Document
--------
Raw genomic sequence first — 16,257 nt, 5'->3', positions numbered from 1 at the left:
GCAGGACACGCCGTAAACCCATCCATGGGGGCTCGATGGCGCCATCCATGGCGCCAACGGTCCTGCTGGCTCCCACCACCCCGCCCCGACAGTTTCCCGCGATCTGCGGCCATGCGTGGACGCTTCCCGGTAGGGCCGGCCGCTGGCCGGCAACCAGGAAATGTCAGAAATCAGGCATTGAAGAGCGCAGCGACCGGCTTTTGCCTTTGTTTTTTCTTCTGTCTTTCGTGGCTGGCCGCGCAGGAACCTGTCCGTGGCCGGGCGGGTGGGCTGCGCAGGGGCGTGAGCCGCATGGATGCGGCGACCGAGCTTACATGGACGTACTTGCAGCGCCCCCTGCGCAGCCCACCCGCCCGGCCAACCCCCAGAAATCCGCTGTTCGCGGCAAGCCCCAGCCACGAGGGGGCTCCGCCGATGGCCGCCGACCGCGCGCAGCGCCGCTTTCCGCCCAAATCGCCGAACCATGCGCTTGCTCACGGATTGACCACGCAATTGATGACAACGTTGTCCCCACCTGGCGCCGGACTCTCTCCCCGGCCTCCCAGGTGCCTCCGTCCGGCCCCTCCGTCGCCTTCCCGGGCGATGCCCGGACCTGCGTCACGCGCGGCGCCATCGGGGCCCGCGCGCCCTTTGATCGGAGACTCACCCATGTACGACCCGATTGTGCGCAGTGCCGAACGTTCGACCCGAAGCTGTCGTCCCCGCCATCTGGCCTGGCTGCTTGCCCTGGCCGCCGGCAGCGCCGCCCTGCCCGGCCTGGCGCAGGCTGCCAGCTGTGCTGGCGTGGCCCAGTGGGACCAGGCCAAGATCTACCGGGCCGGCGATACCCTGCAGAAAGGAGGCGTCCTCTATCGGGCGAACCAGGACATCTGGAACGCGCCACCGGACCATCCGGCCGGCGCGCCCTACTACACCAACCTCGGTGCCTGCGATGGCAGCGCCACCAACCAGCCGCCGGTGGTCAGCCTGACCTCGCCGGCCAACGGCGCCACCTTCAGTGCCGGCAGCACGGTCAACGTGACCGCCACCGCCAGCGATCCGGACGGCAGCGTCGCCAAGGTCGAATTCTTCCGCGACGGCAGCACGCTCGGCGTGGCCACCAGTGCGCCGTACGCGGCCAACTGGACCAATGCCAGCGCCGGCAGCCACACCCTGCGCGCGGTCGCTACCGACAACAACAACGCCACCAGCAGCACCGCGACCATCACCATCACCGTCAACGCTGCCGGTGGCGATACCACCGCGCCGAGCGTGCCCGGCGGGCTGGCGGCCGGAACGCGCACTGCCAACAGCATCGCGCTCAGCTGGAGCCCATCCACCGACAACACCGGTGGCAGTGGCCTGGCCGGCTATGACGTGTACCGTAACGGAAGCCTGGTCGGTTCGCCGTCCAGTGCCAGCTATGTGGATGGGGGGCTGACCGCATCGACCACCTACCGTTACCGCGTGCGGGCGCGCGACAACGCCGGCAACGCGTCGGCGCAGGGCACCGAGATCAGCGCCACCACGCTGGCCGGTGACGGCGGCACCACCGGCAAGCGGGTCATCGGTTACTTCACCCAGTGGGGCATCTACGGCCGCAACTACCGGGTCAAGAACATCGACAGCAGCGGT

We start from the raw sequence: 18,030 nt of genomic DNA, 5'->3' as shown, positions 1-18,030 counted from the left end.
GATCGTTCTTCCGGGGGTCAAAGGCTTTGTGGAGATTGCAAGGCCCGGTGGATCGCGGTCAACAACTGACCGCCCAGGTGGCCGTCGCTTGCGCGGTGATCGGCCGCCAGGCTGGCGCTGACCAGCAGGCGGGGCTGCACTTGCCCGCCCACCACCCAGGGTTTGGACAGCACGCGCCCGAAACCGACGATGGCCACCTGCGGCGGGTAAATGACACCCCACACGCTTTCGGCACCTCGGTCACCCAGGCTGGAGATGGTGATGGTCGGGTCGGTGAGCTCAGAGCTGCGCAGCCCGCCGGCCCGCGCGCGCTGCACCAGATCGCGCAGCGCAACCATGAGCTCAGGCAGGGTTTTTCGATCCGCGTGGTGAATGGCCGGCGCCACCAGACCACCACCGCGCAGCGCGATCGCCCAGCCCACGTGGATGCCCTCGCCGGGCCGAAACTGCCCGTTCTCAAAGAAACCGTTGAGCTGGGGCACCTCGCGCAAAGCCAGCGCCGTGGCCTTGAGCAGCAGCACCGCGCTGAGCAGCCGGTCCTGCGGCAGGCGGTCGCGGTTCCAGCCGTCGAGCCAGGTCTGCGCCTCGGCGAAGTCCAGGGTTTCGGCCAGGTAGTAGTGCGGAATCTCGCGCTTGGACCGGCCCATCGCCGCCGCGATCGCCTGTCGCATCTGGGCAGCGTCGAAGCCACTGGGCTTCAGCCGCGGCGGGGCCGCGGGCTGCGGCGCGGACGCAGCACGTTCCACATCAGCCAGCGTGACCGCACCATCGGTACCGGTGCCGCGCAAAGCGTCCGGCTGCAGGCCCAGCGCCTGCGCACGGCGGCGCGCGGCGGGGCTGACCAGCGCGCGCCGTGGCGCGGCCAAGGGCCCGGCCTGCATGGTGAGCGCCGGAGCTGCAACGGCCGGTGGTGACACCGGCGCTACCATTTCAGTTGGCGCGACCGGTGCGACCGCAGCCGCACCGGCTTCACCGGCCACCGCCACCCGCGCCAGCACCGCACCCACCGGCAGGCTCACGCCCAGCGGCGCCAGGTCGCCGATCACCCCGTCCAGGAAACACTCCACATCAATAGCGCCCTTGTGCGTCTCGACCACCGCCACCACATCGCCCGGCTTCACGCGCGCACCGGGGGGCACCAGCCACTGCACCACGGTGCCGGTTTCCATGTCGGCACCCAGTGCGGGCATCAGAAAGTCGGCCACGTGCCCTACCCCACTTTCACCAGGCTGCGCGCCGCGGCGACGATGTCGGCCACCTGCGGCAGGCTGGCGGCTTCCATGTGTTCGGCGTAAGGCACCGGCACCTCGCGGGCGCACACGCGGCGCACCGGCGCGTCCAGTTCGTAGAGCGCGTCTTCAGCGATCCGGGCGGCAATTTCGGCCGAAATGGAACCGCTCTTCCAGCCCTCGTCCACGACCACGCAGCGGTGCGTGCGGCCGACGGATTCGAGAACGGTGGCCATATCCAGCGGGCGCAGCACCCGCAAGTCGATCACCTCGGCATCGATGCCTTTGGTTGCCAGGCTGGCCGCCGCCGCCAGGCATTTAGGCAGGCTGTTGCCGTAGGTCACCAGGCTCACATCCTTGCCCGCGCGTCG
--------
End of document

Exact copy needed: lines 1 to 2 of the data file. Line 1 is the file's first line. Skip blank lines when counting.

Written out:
Raw genomic sequence first — 16,257 nt, 5'->3', positions numbered from 1 at the left:
GCAGGACACGCCGTAAACCCATCCATGGGGGCTCGATGGCGCCATCCATGGCGCCAACGGTCCTGCTGGCTCCCACCACCCCGCCCCGACAGTTTCCCGCGATCTGCGGCCATGCGTGGACGCTTCCCGGTAGGGCCGGCCGCTGGCCGGCAACCAGGAAATGTCAGAAATCAGGCATTGAAGAGCGCAGCGACCGGCTTTTGCCTTTGTTTTTTCTTCTGTCTTTCGTGGCTGGCCGCGCAGGAACCTGTCCGTGGCCGGGCGGGTGGGCTGCGCAGGGGCGTGAGCCGCATGGATGCGGCGACCGAGCTTACATGGACGTACTTGCAGCGCCCCCTGCGCAGCCCACCCGCCCGGCCAACCCCCAGAAATCCGCTGTTCGCGGCAAGCCCCAGCCACGAGGGGGCTCCGCCGATGGCCGCCGACCGCGCGCAGCGCCGCTTTCCGCCCAAATCGCCGAACCATGCGCTTGCTCACGGATTGACCACGCAATTGATGACAACGTTGTCCCCACCTGGCGCCGGACTCTCTCCCCGGCCTCCCAGGTGCCTCCGTCCGGCCCCTCCGTCGCCTTCCCGGGCGATGCCCGGACCTGCGTCACGCGCGGCGCCATCGGGGCCCGCGCGCCCTTTGATCGGAGACTCACCCATGTACGACCCGATTGTGCGCAGTGCCGAACGTTCGACCCGAAGCTGTCGTCCCCGCCATCTGGCCTGGCTGCTTGCCCTGGCCGCCGGCAGCGCCGCCCTGCCCGGCCTGGCGCAGGCTGCCAGCTGTGCTGGCGTGGCCCAGTGGGACCAGGCCAAGATCTACCGGGCCGGCGATACCCTGCAGAAAGGAGGCGTCCTCTATCGGGCGAACCAGGACATCTGGAACGCGCCACCGGACCATCCGGCCGGCGCGCCCTACTACACCAACCTCGGTGCCTGCGATGGCAGCGCCACCAACCAGCCGCCGGTGGTCAGCCTGACCTCGCCGGCCAACGGCGCCACCTTCAGTGCCGGCAGCACGGTCAACGTGACCGCCACCGCCAGCGATCCGGACGGCAGCGTCGCCAAGGTCGAATTCTTCCGCGACGGCAGCACGCTCGGCGTGGCCACCAGTGCGCCGTACGCGGCCAACTGGACCAATGCCAGCGCCGGCAGCCACACCCTGCGCGCGGTCGCTACCGACAACAACAACGCCACCAGCAGCACCGCGACCATCACCATCACCGTCAACGCTGCCGGTGGCGATACCACCGCGCCGAGCGTGCCCGGCGGGCTGGCGGCCGGAACGCGCACTGCCAACAGCATCGCGCTCAGCTGGAGCCCATCCACCGACAACACCGGTGGCAGTGGCCTGGCCGGCTATGACGTGTACCGTAACGGAAGCCTGGTCGGTTCGCCGTCCAGTGCCAGCTATGTGGATGGGGGGCTGACCGCATCGACCACCTACCGTTACCGCGTGCGGGCGCGCGACAACGCCGGCAACGCGTCGGCGCAGGGCACCGAGATCAGCGCCACCACGCTGGCCGGTGACGGCGGCACCACCGGCAAGCGGGTCATCGGTTACTTCACCCAGTGGGGCATCTACGGCCGCAACTACCGGGTCAAGAACATCGACAGCAGCGGT